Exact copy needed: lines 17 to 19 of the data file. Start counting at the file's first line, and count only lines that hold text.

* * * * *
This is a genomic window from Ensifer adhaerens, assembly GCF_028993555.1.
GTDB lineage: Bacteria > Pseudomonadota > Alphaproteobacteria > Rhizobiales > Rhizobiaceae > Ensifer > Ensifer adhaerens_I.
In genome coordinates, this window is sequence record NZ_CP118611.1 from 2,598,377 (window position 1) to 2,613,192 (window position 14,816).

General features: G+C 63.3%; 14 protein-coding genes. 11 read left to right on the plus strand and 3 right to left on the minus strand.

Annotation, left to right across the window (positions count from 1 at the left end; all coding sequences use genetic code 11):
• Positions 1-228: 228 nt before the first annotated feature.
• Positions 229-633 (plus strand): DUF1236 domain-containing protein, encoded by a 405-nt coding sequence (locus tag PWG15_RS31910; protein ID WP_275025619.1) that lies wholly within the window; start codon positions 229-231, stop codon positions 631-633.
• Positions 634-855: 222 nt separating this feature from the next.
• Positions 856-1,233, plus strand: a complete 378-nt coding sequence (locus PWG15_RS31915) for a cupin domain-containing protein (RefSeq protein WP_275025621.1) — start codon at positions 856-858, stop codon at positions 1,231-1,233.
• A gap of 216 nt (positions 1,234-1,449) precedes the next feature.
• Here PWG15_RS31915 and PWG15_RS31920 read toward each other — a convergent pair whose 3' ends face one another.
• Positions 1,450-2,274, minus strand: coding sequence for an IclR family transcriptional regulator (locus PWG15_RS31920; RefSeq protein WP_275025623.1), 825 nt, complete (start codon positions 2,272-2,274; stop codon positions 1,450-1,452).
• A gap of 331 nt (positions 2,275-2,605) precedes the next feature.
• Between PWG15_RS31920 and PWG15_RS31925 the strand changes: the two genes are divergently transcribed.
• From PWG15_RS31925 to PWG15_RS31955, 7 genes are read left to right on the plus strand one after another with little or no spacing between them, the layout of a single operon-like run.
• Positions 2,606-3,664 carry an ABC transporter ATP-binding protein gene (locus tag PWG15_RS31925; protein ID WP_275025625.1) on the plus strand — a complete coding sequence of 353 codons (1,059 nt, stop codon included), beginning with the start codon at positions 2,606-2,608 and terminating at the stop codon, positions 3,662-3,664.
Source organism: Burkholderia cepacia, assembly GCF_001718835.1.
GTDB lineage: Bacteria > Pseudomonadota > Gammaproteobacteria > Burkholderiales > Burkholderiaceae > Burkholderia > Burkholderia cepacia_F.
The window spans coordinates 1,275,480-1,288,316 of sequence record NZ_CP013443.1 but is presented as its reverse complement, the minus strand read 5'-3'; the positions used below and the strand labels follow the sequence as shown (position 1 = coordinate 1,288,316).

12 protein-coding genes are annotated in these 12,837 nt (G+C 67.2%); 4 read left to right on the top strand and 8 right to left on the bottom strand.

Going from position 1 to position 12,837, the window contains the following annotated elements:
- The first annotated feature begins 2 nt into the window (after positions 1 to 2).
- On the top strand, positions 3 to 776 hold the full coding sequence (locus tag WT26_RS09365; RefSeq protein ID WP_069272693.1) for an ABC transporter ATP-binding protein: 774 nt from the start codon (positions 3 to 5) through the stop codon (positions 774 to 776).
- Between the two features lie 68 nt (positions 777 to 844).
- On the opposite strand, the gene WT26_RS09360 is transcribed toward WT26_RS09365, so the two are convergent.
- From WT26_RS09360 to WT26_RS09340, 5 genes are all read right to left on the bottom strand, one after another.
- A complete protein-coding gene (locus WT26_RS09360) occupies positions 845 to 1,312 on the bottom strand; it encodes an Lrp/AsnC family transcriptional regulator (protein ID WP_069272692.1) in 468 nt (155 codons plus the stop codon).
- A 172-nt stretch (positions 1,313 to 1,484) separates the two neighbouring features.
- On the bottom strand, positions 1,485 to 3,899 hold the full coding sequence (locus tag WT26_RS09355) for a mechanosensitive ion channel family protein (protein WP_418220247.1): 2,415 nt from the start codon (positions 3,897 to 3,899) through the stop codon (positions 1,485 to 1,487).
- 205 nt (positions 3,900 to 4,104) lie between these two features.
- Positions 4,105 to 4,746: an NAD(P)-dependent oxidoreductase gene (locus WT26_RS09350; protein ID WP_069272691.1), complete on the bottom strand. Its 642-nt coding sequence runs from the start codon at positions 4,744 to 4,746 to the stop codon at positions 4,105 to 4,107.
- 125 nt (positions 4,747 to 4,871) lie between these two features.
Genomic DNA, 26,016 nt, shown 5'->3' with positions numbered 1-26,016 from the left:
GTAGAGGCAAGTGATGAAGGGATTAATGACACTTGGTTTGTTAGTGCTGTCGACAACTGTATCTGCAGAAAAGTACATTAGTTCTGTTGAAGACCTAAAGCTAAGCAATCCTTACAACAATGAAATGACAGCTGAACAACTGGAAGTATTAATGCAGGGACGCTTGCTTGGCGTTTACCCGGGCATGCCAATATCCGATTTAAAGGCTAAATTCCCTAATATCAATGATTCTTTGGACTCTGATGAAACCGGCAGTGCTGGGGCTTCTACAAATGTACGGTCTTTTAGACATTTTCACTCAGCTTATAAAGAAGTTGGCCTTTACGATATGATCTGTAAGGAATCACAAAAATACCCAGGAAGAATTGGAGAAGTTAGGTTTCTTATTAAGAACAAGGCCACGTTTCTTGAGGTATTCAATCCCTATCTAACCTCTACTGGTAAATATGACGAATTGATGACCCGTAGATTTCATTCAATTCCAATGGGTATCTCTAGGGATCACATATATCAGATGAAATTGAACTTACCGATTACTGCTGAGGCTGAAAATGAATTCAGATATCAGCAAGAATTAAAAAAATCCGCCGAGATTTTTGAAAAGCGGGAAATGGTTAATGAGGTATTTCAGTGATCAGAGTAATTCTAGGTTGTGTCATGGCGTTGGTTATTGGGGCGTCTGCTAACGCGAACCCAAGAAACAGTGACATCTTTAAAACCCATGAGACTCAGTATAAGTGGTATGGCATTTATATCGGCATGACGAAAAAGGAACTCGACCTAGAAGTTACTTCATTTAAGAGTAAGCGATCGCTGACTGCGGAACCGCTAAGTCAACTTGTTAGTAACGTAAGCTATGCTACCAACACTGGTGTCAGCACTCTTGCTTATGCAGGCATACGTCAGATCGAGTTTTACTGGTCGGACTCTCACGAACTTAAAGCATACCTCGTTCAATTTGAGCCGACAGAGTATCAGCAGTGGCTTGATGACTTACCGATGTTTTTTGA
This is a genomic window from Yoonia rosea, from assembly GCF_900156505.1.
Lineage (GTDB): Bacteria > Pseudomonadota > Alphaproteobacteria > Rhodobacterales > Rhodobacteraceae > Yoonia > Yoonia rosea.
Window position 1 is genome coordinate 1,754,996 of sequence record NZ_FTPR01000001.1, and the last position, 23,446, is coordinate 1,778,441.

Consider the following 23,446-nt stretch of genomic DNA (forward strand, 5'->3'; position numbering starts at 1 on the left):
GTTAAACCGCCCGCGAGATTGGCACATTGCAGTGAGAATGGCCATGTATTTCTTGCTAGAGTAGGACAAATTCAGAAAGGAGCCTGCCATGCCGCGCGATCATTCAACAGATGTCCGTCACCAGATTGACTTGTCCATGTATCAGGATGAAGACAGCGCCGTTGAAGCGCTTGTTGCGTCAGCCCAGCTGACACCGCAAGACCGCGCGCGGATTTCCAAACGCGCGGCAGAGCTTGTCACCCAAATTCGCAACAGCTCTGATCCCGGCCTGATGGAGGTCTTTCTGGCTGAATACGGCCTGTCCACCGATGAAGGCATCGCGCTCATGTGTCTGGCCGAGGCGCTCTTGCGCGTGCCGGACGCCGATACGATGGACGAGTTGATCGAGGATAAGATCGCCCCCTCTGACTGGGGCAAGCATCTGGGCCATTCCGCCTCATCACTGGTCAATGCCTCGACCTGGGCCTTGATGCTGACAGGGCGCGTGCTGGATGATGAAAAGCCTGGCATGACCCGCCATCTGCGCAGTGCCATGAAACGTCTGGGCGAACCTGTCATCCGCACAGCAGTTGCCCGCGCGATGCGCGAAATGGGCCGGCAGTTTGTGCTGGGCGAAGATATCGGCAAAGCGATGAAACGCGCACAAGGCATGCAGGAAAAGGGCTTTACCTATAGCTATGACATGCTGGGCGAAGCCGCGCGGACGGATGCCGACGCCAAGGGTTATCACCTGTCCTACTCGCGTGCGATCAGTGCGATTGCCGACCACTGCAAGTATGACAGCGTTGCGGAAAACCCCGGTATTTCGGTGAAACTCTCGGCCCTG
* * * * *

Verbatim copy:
Source organism: Burkholderia cepacia, assembly GCF_001718835.1.
GTDB lineage: Bacteria > Pseudomonadota > Gammaproteobacteria > Burkholderiales > Burkholderiaceae > Burkholderia > Burkholderia cepacia_F.
The window spans coordinates 1,275,480-1,288,316 of sequence record NZ_CP013443.1 but is presented as its reverse complement, the minus strand read 5'-3'; the positions used below and the strand labels follow the sequence as shown (position 1 = coordinate 1,288,316).